Disasters & Accidents

Australia’s nuclear safety agency joins search for radioactive capsule

Sydney, Australia, Jan 31 (EFE).- Australia’s nuclear safety agency said Tuesday that it has joined the search for the tiny radioactive capsule lost in the vast state of Western Australia.

The silver capsule, measuring 6 x 8 millimeters, contains a “small quantity of radioactive Caesium-137” used in mining operations, the Western Australia Department of Health said on Friday.

It was lost as it was being transported between Jan. 10-16 by truck along a route of some 1,400 kilometers, a distance of almost one-and-a half times the length of Great Britain.

In a statement on Tuesday, the Australian Radiation Protection and Nuclear Safety Agency (ARPANSA) said it had sent “a deployment team with specialized car-mounted and portable detection equipment to support the search of the transport route” between the state capital of Perth and a Rio Tinto mine in the Pilbara region from where the truck departed.

ARPANSA said that its support for the operation is part of its “national radiation protection and emergency response capability” and is intended to “protect the community from the harmful effects of radiation.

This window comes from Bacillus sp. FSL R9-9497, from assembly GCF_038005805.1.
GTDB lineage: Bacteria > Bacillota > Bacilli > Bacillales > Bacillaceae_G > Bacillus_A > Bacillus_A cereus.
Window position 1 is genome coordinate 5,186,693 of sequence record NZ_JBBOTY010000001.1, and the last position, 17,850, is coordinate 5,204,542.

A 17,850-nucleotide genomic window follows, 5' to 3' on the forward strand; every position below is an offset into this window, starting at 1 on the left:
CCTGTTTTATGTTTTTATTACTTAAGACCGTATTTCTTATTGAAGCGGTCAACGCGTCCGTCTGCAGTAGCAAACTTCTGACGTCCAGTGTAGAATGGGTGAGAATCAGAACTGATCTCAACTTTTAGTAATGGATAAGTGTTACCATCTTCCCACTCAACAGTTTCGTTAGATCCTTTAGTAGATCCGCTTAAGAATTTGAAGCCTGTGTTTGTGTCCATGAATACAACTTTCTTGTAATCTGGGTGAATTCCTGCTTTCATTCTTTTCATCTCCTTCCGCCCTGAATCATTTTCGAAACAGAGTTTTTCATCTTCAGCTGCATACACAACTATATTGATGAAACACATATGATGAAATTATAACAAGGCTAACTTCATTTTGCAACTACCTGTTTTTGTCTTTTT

The search is being led by the Western Australian Department of Fire and Emergency Services (DFES) with assistance from state and federal government authorities, including the Australian Nuclear Science and Technology Organization, which has also sent deployment teams of radiation services specialists, as well as detection and imaging equipment.

Western Australia emergency services on Tuesday issued a new alert for motorists traveling in the area where the radioactive substance is believed to have been lost.

“DFES and radiation specialists are searching along Great Northern Highway by driving north and south directions at slow speeds. Take care when approaching and use caution when overtaking,” it said.

Health authorities said the capsule cannot be weaponized, but can cause “serious health consequences” such as radiation burns, radiation sickness and cancer.

They ask that if any suspicious material is found, people remain at least five meters away, that they do not touch it or move it, and report it to authorities “immediately.”

The capsule was packed on Jan. 10 and the vehicle arrived in Perth six days later, but it was not until the 25th that emergency services were notified after it was discovered the capsule had dislodged and fallen off the truck during the journey. EFE


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